Wednesday, July 31, 2013


Ryan likes to say that our yard project experienced "scope creep" as it evolved. It's a term he borrowed from the business world, but it made me laugh the first time I heard it because it's so spot on regarding how our original idea of putting in a lawn turned into a full yard renovation spectacular!

What really got us to this point was the while-we're-at-it notion. We'd sit down with a beer at the end of a day of work and talk about the project, and it slowly grew and grew.

It sounded kind of like this:

"Wouldn't it be great if we were able to get rid of all this mismatched rock and put in a patio while-we're-at-it?"

Or this:

"Hey, while-we're-at-it, maybe we should add some planting beds."

And the subject of this post (and surprisingly ML original idea):

"We're going to need to put the barbecue somewhere, and wouldn't it be awesome to have one of those cool outdoor kitchen islands? Now's really the time to do it, you know while-we're-at-it."

Ryan jumped at the idea to have a killer bbq space and before we knew it, our scope was as creepy as an episode of The Following.  

Here is one of my inspiration photos as I searched the web for something that would work well for us:

Source unknown. Via Pinterest.

We decided on an L shaped island with the following items, while-we're-at-it:
• A nice big grill
• Counter space for food prep
• Gas side burners for preparing non-grill dishes
• A sink with running water
• Space for seating

After a little more discussion, we decided we had the perfect place to put it; along the fence directly across from the deck.

We like that the space is close to the house and has a direct visual line from the family room and deck, but is far enough away that it won't smoke out guests. It will also tie in nicely with the patio once it's complete.

That meant that before we could even think about laying stone for the patio, we had to get all the lines run to this future barbecue site. So while the trenching was being done and irrigation line was being set we also placed a number of lines from the corner of the deck to the fence where the island will go.

If it looks like there's a lot of junk in that trench, that's because there is.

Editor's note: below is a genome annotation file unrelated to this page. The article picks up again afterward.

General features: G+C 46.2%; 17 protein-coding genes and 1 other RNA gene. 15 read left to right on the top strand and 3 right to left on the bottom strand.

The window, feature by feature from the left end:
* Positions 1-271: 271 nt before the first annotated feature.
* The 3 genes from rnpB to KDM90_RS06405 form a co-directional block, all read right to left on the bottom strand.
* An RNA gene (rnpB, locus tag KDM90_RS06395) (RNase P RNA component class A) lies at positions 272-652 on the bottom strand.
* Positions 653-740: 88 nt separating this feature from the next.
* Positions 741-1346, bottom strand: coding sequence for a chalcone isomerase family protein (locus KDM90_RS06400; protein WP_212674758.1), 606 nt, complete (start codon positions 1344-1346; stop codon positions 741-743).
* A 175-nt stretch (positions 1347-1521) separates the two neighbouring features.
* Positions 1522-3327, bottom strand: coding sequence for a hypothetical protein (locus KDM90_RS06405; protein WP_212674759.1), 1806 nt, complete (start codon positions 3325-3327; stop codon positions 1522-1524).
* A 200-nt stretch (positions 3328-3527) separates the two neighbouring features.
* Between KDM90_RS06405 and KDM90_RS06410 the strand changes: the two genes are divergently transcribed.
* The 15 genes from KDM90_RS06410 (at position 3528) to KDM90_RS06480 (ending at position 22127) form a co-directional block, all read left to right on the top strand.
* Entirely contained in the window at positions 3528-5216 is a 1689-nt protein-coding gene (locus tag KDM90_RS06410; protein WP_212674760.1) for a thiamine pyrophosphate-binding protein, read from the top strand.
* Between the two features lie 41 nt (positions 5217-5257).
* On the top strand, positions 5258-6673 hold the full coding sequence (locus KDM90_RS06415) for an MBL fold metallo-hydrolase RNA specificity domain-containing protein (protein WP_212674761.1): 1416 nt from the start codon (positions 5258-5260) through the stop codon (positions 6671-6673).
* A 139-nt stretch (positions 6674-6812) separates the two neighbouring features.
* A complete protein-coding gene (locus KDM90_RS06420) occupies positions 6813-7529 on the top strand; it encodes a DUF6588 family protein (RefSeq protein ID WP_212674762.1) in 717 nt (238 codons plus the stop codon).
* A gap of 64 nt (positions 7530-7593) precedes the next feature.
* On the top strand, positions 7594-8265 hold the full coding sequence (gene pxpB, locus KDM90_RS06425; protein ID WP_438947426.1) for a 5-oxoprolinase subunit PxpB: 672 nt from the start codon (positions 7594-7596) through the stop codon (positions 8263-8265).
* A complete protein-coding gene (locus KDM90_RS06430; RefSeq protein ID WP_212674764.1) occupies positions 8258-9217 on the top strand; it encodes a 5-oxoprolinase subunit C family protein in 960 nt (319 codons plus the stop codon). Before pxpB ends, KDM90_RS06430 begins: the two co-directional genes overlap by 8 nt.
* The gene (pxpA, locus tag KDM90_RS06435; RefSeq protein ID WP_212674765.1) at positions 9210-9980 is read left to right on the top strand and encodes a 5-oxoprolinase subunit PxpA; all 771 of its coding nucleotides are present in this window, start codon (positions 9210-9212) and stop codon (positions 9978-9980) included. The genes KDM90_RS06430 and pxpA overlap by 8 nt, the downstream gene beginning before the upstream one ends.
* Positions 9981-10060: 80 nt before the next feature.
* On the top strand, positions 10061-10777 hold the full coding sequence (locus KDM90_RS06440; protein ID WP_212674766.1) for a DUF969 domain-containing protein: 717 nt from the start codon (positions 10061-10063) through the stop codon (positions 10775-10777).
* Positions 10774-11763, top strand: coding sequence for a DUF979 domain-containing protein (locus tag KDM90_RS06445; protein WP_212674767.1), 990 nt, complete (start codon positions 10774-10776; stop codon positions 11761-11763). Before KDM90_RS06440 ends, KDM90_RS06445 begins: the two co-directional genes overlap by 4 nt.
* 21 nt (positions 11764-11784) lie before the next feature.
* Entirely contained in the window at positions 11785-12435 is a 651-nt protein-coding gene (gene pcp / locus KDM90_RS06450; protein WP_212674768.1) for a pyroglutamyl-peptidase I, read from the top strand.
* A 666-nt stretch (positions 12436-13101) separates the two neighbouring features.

We wanted to make sure to cover all our bases, so we included the following:

Gas pipe for the barbecue
Ryan's cousin is a plumber, and we enlisted his advice on needed supplies to plumb for natural gas. We bought 3/4" green coated gas pipe cut to size and threaded at Home Depot, made sure to use plenty of yellow gas line tape as we secured the joints with fittings, and covered every surface that wasn't already coated (like the joints) with black 20 mil plumbers tape. We capped one end and pressure tested to make sure everything was secure before burying it.

PVC for running water
We used the same stuff to run water for a sink that we did for irrigation; 3/4" white PVC. We also ran a 2" ABS pipe that leads away from the island and ties in with our french drains for sink runoff when wash our hands or prep veggies (what goes in must go out). Note, this is NOT to local construction code, but we think it will be good enough for us considering the cost and complication of the ulterior.

Romex for electricity, coaxial cable and speaker wire
There is no immediate need for electricity in our island set up, but we decided we would be bummed in the long run if we didn't have it. So while-we're-at-it, we added direct bury outdoor romex for electricity. We also buried cable and speaker wire in conduit so we'd be able to put a TV out there if we want it for the next Superbowl or Playoff party.

Here's are all the lines coming out of the ground at the future barbecue site along the fence. We don't know exactly how we're going to hook all these bad boys up, but we'll figure it out as we go.

Wish us luck putting the rest of the island together. If we still have any money left. And we haven't killed each other by then.


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  3. Would it be alright if I used your last 3 pictures from this post in my own? It's about overlap between data roads infrastructure construction and the home DIY movement. I argue that home mesh network builds around the house and out to neighbors are an equity investment in the future, kind of like this conduit trench out to your future bbq island is. It will be at

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